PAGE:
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Fear of the Toilet
Q: I am the mother of five children, ages 23 years to 6 years old, four boys and one girl.
My problem is with my youngest boy, age 6 years, and toilet training. He learned to use the toilet on time at the age of three. But when it was time to have a bowel movement he would always decide NOT to use the toilet. He says he is afraid to sit on the toilet; he might fall in.
I have had long discussions with my peditrician and a family therapist. No results. We have done everything-- rewards, discussions, and reading in the bathroom with him. All his siblings have helped also with rewards and presents for using the toilet ,etc. He still refuses to use the bathroom and will wait till he/we arrive home to use the corner or go in his pants.
He is a very smart child and does well in school, but will not stop this very bad habit.
What else can we do????
A: Unfortunately, as I'm sure you've been told by physicians, your son is fighting the natural sensation to evacuate his bowels. He does run the risk of having impacted stools and he certainly has a significant negative response to sitting on the toilet.
I wonder if anyone has considered the "benefits" he derives from this immature behavior. It would appear that he has received (and perhaps continues to receive) an excessive amount of attention from his entire family for this behavior. He gets rewards, presents, special discussions and readings. He may consciously or unconsciously have chosen to stay with this behavior and maintain this special status in the family, even at the risk of being made fun of and personal discomfort.
I wonder what would happen if you acknowledged to him that this was his decision and you would not be trying to encourage him to go on the toilet anymore. If this were accompanied by an ignoring of this behavior and an expectation that he clean up his diaper and his body after he makes his bm, there would be a dramatic change in the "dance" of the bm. He also would discover that this behavior does not have the power to get him all this attention. As long as your doctors don't see that this will compromise him physically, it's worth a try. He seems incapable and/or unwilling to change his behavior so you have to change your part of the "dance".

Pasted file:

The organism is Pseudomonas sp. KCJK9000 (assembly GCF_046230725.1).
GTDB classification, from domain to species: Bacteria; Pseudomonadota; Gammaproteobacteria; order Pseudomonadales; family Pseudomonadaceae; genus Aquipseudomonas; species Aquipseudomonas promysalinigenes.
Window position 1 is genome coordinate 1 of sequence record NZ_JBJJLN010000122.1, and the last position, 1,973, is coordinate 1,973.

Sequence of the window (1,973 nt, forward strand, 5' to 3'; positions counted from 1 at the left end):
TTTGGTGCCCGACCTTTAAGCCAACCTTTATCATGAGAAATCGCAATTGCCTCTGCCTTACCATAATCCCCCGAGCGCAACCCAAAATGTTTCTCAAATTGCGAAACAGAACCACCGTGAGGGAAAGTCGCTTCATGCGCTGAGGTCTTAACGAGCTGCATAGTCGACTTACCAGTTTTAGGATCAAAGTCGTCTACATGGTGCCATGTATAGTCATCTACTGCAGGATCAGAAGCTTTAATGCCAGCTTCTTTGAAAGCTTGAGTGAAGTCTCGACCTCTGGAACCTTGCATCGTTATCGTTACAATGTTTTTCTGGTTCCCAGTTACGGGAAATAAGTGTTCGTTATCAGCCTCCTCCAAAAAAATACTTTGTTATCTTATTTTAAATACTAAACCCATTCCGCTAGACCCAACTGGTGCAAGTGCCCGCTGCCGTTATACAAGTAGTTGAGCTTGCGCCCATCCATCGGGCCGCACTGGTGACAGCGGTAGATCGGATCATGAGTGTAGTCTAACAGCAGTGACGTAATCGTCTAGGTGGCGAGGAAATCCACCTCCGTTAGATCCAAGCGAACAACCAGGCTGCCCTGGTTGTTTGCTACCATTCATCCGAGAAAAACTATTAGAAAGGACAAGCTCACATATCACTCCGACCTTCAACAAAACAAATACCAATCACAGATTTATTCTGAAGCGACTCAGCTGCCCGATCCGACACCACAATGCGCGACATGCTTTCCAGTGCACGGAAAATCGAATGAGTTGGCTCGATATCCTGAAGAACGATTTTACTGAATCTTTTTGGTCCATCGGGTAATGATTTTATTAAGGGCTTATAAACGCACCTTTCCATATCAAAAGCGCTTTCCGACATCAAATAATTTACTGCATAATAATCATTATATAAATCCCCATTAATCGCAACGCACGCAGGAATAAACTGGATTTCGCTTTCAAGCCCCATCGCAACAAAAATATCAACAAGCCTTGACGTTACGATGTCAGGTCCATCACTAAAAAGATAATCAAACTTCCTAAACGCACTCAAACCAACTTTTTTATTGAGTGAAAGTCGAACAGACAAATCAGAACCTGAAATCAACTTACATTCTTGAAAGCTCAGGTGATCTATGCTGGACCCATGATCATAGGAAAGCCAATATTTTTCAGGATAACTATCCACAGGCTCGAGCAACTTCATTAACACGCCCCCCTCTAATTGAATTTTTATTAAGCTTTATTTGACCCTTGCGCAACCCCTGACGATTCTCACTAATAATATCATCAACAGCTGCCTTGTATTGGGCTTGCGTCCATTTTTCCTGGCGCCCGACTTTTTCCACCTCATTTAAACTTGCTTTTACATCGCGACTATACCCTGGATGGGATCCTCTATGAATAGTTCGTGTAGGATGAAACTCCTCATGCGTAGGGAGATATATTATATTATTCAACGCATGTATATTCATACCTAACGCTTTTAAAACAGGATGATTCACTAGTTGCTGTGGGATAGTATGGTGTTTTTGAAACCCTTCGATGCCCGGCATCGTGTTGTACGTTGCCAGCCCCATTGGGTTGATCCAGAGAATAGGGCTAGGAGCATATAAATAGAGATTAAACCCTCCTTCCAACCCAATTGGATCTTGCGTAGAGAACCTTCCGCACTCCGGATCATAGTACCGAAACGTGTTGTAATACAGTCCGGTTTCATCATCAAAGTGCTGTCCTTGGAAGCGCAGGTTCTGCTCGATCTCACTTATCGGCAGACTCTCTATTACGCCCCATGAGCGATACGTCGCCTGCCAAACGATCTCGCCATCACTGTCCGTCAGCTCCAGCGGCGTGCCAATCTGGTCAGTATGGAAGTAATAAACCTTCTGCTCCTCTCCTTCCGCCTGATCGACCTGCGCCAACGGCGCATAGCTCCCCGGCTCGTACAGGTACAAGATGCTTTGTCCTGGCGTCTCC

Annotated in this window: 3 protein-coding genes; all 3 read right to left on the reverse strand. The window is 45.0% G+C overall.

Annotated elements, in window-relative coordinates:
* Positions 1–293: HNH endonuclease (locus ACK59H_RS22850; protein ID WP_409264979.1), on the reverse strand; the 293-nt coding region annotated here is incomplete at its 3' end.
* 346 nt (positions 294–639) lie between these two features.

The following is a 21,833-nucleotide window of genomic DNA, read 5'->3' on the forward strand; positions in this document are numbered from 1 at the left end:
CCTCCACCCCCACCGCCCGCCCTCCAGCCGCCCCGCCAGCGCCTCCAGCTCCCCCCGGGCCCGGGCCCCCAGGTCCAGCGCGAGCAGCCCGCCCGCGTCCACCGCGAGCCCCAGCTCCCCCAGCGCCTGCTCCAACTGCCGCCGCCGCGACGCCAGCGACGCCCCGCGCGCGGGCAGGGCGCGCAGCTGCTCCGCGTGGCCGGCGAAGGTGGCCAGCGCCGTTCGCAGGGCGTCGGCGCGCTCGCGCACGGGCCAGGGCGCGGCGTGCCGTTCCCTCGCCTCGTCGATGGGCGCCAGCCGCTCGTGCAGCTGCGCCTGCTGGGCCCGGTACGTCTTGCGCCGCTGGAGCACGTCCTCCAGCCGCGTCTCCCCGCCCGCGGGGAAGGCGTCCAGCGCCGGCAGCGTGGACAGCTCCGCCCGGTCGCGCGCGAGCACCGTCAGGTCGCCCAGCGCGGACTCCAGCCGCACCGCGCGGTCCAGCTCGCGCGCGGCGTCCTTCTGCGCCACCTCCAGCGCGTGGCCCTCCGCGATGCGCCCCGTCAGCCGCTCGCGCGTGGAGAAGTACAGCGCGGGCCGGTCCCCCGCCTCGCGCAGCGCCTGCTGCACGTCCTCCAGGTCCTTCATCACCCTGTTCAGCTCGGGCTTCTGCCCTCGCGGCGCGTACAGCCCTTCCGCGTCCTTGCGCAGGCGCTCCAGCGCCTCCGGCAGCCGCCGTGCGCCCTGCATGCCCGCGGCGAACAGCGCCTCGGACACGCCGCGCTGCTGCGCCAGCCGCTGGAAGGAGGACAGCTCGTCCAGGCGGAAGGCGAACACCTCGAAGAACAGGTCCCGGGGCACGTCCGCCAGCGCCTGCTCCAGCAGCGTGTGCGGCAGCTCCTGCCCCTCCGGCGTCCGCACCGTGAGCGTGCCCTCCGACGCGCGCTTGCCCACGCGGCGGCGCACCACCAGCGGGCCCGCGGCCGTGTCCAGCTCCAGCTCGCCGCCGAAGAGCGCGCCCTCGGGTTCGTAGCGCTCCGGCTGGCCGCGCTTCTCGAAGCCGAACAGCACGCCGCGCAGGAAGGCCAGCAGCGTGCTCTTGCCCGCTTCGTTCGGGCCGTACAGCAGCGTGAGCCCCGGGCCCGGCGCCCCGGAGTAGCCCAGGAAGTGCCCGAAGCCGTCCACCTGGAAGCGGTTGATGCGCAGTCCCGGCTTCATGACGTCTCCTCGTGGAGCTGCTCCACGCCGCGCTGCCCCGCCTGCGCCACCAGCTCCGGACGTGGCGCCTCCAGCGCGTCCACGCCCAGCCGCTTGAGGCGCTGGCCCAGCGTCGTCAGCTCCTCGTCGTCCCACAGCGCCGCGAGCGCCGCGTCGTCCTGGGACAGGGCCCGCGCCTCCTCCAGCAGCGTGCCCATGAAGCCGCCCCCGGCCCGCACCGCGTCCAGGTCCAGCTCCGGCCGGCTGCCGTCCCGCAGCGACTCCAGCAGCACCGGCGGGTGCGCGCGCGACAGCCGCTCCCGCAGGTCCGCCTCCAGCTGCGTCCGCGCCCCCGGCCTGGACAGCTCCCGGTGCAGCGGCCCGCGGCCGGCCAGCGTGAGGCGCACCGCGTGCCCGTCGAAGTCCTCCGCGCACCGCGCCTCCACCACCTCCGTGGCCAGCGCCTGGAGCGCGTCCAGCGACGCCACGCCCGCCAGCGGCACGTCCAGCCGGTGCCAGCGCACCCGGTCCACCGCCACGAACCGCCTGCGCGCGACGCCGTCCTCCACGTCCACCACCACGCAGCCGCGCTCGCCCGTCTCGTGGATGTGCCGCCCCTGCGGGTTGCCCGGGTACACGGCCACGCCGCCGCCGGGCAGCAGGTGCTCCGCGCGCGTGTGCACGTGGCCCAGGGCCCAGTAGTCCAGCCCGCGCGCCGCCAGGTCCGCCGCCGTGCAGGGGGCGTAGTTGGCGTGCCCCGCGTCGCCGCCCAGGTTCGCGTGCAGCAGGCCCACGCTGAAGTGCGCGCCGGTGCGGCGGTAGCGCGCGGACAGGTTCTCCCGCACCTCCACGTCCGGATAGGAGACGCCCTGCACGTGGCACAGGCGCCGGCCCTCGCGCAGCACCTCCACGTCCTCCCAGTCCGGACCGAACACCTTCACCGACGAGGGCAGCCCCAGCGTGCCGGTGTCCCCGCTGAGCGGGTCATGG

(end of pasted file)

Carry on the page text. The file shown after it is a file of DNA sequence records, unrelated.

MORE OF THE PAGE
I'd also keep a potty chair next to the toilet and make a casual reference to its presence, indicating that he can use the potty, the toilet or his diaper. Also ask him to let you know whenever he decides to use the toilet. Maybe you can show him that he can be given the "benefits" of his bm behavior without having to perform his diaper routine.
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Carleton Kendrick has been in private practice as a family therapist and has worked as a consultant for more than 20 years. He has conducted parenting seminars on topics ranging from how to discipline toddlers to how to stay connected with teenagers. Kendrick has appeared as an expert on national broadcast media such as CBS, Fox Television Network, Cable News Network, CNBC, PBS, and National Public Radio. In addition, he's been quoted in the New York Times, Washington Post, Chicago Tribune, Boston Globe, USA Today, Reader's Digest, BusinessWeek, Good Housekeeping, Woman's Day, and many other publications.